EDITORIAL: Brainstorm on problems of ageing society
THE NEWS LAST WEEK that the Insurance Corporation of Barbados Limited (ICBL) cancelled its medical insurance coverage of the National Union of Public Workers (NUPW), in effect leaving almost 2 000 employed public officers and their retired colleagues in limbo, points in many ways to the complexities of today’s economy and society.
When this is juxtaposed against the decision of the same ICBL to drop coverage of the several thousand senior Barbadians who had enrolled under the Barbados Association of Retired Persons’ (BARP) policy, the size of the problem becomes more stark.
ICBL is a business entity with shareholder interests to satisfy, and it would be unreasonable to ask those responsible to continue in a business arrangement that is not to the financial benefit or advantage of the company.
And while there will be the tendency to conclude that just as there was a time when the corporation was making money from the venture, it can’t be unreasonable to ask them to absorb some losses in challenging times, in the final analysis someone still has to say when enough is enough.
What is clear is that two factors that have been high on the national discussion agenda for some time played a part in this – the ageing of our population and the contracting of the Civil Service both for efficiency and cost-saving purposes. And they are both issues with which we still have to deal in substantial ways.
As the age profile of our population changes, with more Barbadians living longer, a consequence of that will be that the society has to deal with more health issues simply because the older one lives, the more one becomes subject to the illnesses that are associated with an ageing body. Unfortunately, if there are not private schemes in place to which individuals subscribe, an increased burden will fall on the state.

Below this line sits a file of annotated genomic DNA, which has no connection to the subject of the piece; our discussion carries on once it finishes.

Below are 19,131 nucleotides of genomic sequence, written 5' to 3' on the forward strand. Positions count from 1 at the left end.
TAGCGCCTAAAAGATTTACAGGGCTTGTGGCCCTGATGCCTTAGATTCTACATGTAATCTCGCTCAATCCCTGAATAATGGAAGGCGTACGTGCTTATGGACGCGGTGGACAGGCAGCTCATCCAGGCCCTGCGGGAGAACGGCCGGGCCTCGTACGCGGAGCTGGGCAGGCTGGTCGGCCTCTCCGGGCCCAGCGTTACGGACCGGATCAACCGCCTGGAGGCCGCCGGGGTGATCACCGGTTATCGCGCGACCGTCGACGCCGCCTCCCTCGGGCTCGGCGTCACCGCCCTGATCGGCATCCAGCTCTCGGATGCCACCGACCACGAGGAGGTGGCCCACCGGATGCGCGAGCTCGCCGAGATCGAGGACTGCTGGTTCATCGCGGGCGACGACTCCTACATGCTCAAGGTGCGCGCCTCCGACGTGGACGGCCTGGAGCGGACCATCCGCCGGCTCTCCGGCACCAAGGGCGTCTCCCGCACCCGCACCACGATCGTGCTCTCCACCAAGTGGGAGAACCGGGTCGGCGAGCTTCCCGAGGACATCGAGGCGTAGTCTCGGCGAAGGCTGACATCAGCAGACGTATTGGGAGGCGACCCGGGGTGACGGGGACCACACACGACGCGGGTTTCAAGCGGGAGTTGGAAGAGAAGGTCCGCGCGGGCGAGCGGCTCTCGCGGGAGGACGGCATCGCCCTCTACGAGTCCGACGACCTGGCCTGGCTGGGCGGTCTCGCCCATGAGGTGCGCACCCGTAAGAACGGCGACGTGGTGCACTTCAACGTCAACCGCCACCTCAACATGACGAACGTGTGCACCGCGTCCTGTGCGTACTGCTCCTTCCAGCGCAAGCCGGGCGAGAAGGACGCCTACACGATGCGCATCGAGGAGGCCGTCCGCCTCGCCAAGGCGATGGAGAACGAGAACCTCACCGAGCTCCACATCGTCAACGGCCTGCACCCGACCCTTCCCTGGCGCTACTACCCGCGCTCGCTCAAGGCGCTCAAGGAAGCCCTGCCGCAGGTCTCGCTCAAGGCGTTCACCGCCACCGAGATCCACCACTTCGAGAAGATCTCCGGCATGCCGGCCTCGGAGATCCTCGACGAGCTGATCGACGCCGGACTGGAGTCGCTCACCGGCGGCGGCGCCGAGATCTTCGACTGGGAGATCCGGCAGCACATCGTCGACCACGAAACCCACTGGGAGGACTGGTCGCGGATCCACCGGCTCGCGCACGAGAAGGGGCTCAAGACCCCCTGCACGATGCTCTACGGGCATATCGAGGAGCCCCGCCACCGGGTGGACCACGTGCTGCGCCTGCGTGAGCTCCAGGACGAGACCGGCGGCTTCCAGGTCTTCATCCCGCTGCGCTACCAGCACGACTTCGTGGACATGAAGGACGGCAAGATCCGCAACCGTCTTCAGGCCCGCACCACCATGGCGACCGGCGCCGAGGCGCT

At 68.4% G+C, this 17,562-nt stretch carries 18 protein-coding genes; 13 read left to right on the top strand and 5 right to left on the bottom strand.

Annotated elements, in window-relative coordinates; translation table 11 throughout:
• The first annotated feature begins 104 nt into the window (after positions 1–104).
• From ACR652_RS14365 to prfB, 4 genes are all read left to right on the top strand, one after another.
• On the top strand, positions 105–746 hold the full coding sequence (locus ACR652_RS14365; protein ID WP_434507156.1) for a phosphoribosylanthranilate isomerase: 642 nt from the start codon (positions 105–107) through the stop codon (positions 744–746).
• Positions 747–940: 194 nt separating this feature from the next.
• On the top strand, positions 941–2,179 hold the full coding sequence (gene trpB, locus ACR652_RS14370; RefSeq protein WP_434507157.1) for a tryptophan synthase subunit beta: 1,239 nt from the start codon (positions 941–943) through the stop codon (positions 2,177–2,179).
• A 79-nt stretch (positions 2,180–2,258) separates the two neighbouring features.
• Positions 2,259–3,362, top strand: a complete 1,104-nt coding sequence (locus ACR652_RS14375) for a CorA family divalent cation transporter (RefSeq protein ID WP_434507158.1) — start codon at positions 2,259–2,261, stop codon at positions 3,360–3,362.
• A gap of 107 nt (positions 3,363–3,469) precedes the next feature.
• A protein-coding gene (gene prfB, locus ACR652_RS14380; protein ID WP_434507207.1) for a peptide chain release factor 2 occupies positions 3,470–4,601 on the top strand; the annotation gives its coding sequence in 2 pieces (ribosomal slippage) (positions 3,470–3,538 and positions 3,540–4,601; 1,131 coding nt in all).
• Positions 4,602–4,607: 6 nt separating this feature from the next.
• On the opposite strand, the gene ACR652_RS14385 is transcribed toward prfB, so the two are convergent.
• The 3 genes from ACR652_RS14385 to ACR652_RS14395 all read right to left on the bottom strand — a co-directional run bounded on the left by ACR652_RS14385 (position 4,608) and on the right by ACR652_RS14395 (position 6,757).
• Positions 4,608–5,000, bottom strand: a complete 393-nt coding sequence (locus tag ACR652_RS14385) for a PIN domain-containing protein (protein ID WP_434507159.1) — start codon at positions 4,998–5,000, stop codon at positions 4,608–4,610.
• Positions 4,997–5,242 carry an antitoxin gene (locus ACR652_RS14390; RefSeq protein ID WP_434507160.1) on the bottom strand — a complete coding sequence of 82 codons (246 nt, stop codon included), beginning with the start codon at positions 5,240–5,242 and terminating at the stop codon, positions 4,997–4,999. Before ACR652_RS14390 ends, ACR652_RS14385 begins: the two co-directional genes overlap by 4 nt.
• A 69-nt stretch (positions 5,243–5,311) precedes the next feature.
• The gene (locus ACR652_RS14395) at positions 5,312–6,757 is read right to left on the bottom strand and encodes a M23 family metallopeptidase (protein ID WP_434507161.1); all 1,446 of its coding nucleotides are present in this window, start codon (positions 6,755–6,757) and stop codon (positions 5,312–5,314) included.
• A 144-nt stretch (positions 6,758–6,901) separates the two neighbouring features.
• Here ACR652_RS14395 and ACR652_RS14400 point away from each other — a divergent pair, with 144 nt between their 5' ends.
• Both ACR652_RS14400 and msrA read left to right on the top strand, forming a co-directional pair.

When a substantial number of young people are unemployed or delay employment in favour of education, largely because of limitations in the job market, schemes such as that operated by the NUPW through ICBL become less viable. If there continues to be a steady stream of new, healthy entrants to the scheme, the ageing of long-standing members will not have the kind of negative impact that has apparently brought the arrangement to its knees.
But it also brings to the table again the need for a robust debate on some kind of compulsory national health insurance scheme since such an arrangement is more likely to capture a much wider demographic, in the process allowing for a more financially balanced scheme, with fresh young entrants joining constantly to compensate for the demands of the ageing.
While the NUPW has not spoken to it, it would not be unreasonable to conclude that Civil Service retrenchment on the scale we had over the last three years, compounded by very limited hiring at the same time, contributed to the lack of viability in its health insurance scheme. And when a last-in, first-out convention is employed in determining who is retrenched, the unintended consequence is that older more vulnerable workers remain, while the younger and more robust exit the scheme when they leave the service.
It is all these factors and more that complicate the equation and should stir us into sensible non-partisan discussion that leads to prudent actions for the benefit of the entire population.